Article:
Host Michael Torpey really wants to give free money to the contestants on his new game show, “Paid Off.”
“If you come on this show and share your story, I’m really rooting for you to win,” says Torpey, of “Orange Is the New Black.”
Unlike “Jeopardy” or “The Wall,” there are no loopholes or highly advanced questions to answer to score cash on TruTV’s new competition series. That’s because Torpey, 38, isn’t trying to prove the contestants are intelligent — he already knows it.
Each episode of “Paid Off” gives three college graduates the chance to completely wipe out thousands of dollars of student debt by participating in a relatively easy game of trivia. “Family Feud”-inspired questions range from the opinionated (What’s the last thing a student would want their parents to find in their dorm?) to factual (Who created the Pulitzer Prize?) and artistic (What artist is a child channeling in their finger paint artwork?).
The Queens-based host, who created the game show when his stint on “OITNB” ended last year, says the questions stay light to balance out the heavy purpose of the series.
“We have an ambitious goal. We’re trying to really enact change and raise awareness about college debut and we’re doing that in the world of a game show,” he says. “We can’t help [everyone]. I as a human being am not going to live long enough to host that many episodes … it’s only successful if it raises an awareness.”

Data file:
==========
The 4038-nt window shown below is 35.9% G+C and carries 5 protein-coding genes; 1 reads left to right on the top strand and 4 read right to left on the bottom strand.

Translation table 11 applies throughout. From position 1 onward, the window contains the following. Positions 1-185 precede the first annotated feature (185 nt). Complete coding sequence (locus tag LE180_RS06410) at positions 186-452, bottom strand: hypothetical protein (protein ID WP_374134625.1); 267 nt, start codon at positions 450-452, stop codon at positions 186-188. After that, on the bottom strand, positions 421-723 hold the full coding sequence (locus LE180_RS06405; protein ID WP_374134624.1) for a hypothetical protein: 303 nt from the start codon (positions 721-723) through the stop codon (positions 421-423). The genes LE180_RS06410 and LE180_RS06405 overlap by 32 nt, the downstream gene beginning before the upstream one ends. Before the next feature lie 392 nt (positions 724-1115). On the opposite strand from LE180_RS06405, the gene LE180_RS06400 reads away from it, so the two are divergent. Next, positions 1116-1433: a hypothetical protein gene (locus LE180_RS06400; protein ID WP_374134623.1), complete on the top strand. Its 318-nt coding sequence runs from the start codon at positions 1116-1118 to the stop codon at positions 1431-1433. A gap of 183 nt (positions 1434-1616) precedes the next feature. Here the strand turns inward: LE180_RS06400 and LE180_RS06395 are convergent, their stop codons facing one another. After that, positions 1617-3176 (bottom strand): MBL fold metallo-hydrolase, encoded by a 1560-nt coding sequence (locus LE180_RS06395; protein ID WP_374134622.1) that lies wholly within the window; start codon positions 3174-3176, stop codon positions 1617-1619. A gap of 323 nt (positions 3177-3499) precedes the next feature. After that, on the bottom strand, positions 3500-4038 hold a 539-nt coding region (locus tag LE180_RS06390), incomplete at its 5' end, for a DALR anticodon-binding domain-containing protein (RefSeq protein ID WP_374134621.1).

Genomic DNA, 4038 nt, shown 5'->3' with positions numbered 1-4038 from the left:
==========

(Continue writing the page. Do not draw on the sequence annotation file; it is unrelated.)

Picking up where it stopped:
The actor’s own experience paying off a sizable loan inspired him to create the comical platform to discuss the issue.
“My wife and I struggled with student debt and could only pay it off because, true story, I booked an underpants commercial. But what about the other 45 million Americans with student loans?” Torpey says in the pilot, met with laughter from the studio audience. But that career-launching commercial was no joke.
In 2010, Torpey booked a Hanes men’s undershirt ad that had him sharing screen time with Brooklyn-born NBA star Michael Jordan.
“That was my first time booking a national campaign,” he recalls. “That was the first year I finished a year with any kind of actual money in my savings account.”
Though Torpey’s parents gave him the “unbelievable gift” of paying off his own college loans, his soon-to-be wife was climbing out of a hole still $40,000 deep by the time he cashed in his Hanes earnings.
“Her debt was a burden slowing her down from the whole reason she went out to get the college education to begin with,” he says. “We looked at her debt amount and said, ‘Let’s just do this. Let’s write a check and wipe this thing out to give ourselves a clean slate.’
“That experience woke me up to what student debt is doing to our students, to people who were doing everything right.”
Torpey says he’s in awe of the contestants who appear in the 16-episode season; some fresh out of school with $50,000 worth of loans tacked to their names and others whose kegger days are long behind them.
“Someone who didn’t win the grand prize, he looked at the amount of money he won and he said, ‘Well, maybe now I can stop working weekends and be with my daughter more.’ Those are the sacrifices people are making later in their lives,” he says.
“Paid Off” premieres Tuesday at 10 p.m. on TruTV.